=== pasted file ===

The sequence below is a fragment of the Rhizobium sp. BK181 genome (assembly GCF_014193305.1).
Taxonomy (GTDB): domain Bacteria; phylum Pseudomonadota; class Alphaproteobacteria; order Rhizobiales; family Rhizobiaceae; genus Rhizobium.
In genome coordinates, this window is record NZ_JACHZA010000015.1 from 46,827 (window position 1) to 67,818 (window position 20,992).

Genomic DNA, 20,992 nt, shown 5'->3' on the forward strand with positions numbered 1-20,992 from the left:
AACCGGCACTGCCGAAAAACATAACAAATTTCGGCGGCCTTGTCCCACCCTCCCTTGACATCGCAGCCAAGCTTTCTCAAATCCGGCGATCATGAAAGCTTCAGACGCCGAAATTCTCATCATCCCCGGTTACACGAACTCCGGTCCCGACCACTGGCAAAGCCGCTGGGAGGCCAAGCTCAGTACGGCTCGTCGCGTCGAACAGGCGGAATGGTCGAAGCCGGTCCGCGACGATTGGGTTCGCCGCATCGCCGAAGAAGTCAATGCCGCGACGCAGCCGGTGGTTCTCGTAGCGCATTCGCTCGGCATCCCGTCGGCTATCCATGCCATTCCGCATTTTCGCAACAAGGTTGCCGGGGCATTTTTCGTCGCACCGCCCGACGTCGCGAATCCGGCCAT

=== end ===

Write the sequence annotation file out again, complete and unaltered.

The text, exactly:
The sequence below is a fragment of the Rhizobium sp. BK181 genome (assembly GCF_014193305.1).
Taxonomy (GTDB): domain Bacteria; phylum Pseudomonadota; class Alphaproteobacteria; order Rhizobiales; family Rhizobiaceae; genus Rhizobium.
In genome coordinates, this window is record NZ_JACHZA010000015.1 from 46,827 (window position 1) to 67,818 (window position 20,992).

Genomic DNA, 20,992 nt, shown 5'->3' on the forward strand with positions numbered 1-20,992 from the left:
AACCGGCACTGCCGAAAAACATAACAAATTTCGGCGGCCTTGTCCCACCCTCCCTTGACATCGCAGCCAAGCTTTCTCAAATCCGGCGATCATGAAAGCTTCAGACGCCGAAATTCTCATCATCCCCGGTTACACGAACTCCGGTCCCGACCACTGGCAAAGCCGCTGGGAGGCCAAGCTCAGTACGGCTCGTCGCGTCGAACAGGCGGAATGGTCGAAGCCGGTCCGCGACGATTGGGTTCGCCGCATCGCCGAAGAAGTCAATGCCGCGACGCAGCCGGTGGTTCTCGTAGCGCATTCGCTCGGCATCCCGTCGGCTATCCATGCCATTCCGCATTTTCGCAACAAGGTTGCCGGGGCATTTTTCGTCGCACCGCCCGACGTCGCGAATCCGGCCAT